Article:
Morbidity and mortality predictivity of nutritional assessment tools in the postoperative care unit


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Abstract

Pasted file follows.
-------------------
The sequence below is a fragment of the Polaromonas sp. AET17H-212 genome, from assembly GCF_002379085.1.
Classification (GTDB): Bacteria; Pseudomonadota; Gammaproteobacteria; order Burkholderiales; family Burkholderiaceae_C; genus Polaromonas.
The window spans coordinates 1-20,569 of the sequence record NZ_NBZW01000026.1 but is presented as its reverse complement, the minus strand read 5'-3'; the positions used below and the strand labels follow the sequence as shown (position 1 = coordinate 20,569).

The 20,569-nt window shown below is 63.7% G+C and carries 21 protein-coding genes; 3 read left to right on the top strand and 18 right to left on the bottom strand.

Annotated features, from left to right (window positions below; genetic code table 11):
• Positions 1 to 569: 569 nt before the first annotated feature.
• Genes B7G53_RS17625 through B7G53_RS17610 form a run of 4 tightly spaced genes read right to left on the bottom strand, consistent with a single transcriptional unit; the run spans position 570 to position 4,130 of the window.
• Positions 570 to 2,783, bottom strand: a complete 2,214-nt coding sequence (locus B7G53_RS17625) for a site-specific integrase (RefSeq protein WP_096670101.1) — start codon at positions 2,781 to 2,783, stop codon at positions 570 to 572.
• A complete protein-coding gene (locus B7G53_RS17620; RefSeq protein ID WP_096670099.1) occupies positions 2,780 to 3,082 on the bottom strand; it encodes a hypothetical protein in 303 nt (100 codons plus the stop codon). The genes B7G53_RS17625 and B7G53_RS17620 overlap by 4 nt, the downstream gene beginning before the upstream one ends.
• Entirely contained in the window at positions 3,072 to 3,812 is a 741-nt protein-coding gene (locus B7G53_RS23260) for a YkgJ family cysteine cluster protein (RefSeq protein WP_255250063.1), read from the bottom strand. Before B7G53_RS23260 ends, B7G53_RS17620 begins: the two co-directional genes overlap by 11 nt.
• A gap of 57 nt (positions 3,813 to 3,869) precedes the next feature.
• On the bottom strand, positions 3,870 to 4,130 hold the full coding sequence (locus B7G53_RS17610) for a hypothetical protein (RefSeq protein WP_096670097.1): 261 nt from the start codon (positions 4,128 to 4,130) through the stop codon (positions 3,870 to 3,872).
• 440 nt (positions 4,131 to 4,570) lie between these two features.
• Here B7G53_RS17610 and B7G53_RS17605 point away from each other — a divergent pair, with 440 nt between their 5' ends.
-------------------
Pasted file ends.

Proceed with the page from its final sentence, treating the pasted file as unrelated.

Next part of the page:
The aim was to evaluate the nutritional situation of patients admitted to the Postoperative Acute Care Unit using classic methods of objective anthropometry, systemic evaluation methods, and Nutrition Risk in Critically Ill (NUTRIC) score, and to compare them as a predictor of morbidity and mortality.At admission to the postoperative care unit, patients undergoing various surgeries were assessed for the following items: Subjective Global Assessment (SGA), Nutritional Risk Index (NRI), Nutritional Risk Screening (NRS)-2002, Mini Nutritional Assessment (MNA), Charlson comorbidity index (CCI), and NUTRIC score, anthropometric measurements, serum total protein, serum albumin, and lymphocyte count. Patients were monitored for postoperative complications until death or discharge. Correlation of complications with these parameters was also analyzed.A total of 152 patients were included in the study. In this study a positive correlation was determined between mortality and NRS-2002, SGA, CCI, Acute Physiology and Chronic Health Evaluation , Sepsis-related Organ Failure Assessment, and NUTRIC score, whereas a negative correlation was determined between mortality and NRI. There was a correlation between NUTRIC score and pneumonia, development of atrial fibrillation, delirium, renal failure, inotrope use, and duration of mechanical ventilation. In our study group of postoperative patients, MNA had no predictive properties for any complication, whereas SGA had no predictive properties for any complications other than duration of hospital stay and mortality.The NUTRIC score is an important indicator of mortality and morbidity in postoperative surgical patients. NRI correlated with many postoperative complications, and though SGA and NRS were correlated with mortality, they were not correlated with the majority of complications. MNA was determined not to have any correlation with any complication, mortality, and duration of hospital stay in our patient group.

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